Nuclear-power-plant-at-nightThe low cost and abundance of natural gas is rapidly causing utility companies to replace coal plants and aging nuclear power plants with gas-fired power plants. The widespread transition to natural gas highlights a need for the nuclear industry to focus on innovation as a means of regaining its competitiveness. Yet innovation requires long-term investment, and the nuclear sector faces structural difficulties in procuring the necessary funds to develop promising technologies.

Republicans, who now control both houses of Congress, draw a strong distinction between basic research, which they generally accept as a federal responsibility, and applied research, which they believe lies strictly in the province of industry. Absent a change in congressional control, the prospect for significant federal support of any long-term applied research, including nuclear technologies is poor.

At the same time, changes in the tax code and securities trading costs and rules over the years have had a significant impact on the ability of the private sector to fund long-term research, applied or basic. In 1960, before one could find out how to buy cryptocurrency in UK or even the existence of it, the average holding time for a share of stock was eight years. Now, it is only four months. Today, Wall Street’s demands for next-quarter earnings, coupled with executive compensation based on stock performance, have all but eliminated long-term investment in industrial research. For the nuclear industry, an outdated regulatory framework only exacerbates the problem, lengthening time to market and requiring even more patience from investors than is true in other industries. Applied research central to the development of small modular and thorium reactors, for example, require patient capital that is simply hard to find today.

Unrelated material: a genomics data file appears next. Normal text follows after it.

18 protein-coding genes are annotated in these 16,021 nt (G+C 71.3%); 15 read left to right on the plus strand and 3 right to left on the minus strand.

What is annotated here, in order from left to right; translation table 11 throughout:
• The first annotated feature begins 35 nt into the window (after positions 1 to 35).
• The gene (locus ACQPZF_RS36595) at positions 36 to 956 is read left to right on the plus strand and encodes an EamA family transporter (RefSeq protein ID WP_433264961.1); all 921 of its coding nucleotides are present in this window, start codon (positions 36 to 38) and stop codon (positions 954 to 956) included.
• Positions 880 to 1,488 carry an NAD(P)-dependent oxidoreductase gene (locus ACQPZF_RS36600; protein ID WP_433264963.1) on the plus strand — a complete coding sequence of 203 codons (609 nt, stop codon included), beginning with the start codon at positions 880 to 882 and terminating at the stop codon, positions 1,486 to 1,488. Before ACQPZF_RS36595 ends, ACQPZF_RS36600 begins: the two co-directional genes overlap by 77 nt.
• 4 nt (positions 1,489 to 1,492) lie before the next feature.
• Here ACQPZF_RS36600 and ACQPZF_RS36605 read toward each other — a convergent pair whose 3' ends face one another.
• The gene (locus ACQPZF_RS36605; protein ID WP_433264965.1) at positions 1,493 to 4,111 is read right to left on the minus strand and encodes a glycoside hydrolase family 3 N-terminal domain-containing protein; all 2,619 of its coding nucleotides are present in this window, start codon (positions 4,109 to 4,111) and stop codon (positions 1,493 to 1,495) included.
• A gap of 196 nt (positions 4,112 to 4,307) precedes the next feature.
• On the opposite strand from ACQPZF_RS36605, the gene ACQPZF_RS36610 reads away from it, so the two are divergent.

Innovations that will enable nuclear energy to compete with natural gas in the short term and deliver on the promise of carbon-free electricity generation in the long term will require changes in: (1) private sector behavior (on Wall Street or in corporate board rooms); or (2) in acceptance of public financing of long-term applied research; or (3) both.

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